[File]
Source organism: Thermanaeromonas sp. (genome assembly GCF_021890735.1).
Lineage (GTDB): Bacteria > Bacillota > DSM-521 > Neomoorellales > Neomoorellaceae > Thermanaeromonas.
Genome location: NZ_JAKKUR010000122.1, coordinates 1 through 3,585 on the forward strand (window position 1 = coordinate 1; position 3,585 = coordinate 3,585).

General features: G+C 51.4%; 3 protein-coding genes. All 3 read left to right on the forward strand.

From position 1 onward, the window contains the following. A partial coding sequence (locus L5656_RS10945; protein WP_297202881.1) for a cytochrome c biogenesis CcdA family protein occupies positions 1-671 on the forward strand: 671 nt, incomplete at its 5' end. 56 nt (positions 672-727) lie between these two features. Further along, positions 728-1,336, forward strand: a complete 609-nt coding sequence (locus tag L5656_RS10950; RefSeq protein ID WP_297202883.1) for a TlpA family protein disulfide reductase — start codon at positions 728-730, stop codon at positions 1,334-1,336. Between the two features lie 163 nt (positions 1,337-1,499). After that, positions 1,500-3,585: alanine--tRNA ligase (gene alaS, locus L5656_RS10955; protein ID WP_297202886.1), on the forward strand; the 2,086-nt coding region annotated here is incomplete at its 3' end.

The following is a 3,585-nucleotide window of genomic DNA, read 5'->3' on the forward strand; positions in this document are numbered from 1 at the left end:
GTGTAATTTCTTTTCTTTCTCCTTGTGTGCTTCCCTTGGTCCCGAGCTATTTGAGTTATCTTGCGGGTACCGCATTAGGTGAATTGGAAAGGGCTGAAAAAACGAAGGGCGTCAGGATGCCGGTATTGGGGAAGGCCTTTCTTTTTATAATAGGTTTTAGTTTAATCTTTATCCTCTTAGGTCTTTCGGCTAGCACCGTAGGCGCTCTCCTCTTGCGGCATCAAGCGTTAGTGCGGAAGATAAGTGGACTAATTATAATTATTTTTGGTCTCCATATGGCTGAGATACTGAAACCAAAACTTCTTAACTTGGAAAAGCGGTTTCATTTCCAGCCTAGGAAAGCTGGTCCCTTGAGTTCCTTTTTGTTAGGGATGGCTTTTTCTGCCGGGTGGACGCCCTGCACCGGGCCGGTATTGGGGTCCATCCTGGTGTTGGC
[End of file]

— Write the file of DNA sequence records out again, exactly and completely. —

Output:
Source organism: Thermanaeromonas sp. (genome assembly GCF_021890735.1).
Lineage (GTDB): Bacteria > Bacillota > DSM-521 > Neomoorellales > Neomoorellaceae > Thermanaeromonas.
Genome location: NZ_JAKKUR010000122.1, coordinates 1 through 3,585 on the forward strand (window position 1 = coordinate 1; position 3,585 = coordinate 3,585).

General features: G+C 51.4%; 3 protein-coding genes. All 3 read left to right on the forward strand.

From position 1 onward, the window contains the following. A partial coding sequence (locus L5656_RS10945; protein WP_297202881.1) for a cytochrome c biogenesis CcdA family protein occupies positions 1-671 on the forward strand: 671 nt, incomplete at its 5' end. 56 nt (positions 672-727) lie between these two features. Further along, positions 728-1,336, forward strand: a complete 609-nt coding sequence (locus tag L5656_RS10950; RefSeq protein ID WP_297202883.1) for a TlpA family protein disulfide reductase — start codon at positions 728-730, stop codon at positions 1,334-1,336. Between the two features lie 163 nt (positions 1,337-1,499). After that, positions 1,500-3,585: alanine--tRNA ligase (gene alaS, locus L5656_RS10955; protein ID WP_297202886.1), on the forward strand; the 2,086-nt coding region annotated here is incomplete at its 3' end.

The following is a 3,585-nucleotide window of genomic DNA, read 5'->3' on the forward strand; positions in this document are numbered from 1 at the left end:
GTGTAATTTCTTTTCTTTCTCCTTGTGTGCTTCCCTTGGTCCCGAGCTATTTGAGTTATCTTGCGGGTACCGCATTAGGTGAATTGGAAAGGGCTGAAAAAACGAAGGGCGTCAGGATGCCGGTATTGGGGAAGGCCTTTCTTTTTATAATAGGTTTTAGTTTAATCTTTATCCTCTTAGGTCTTTCGGCTAGCACCGTAGGCGCTCTCCTCTTGCGGCATCAAGCGTTAGTGCGGAAGATAAGTGGACTAATTATAATTATTTTTGGTCTCCATATGGCTGAGATACTGAAACCAAAACTTCTTAACTTGGAAAAGCGGTTTCATTTCCAGCCTAGGAAAGCTGGTCCCTTGAGTTCCTTTTTGTTAGGGATGGCTTTTTCTGCCGGGTGGACGCCCTGCACCGGGCCGGTATTGGGGTCCATCCTGGTGTTGGC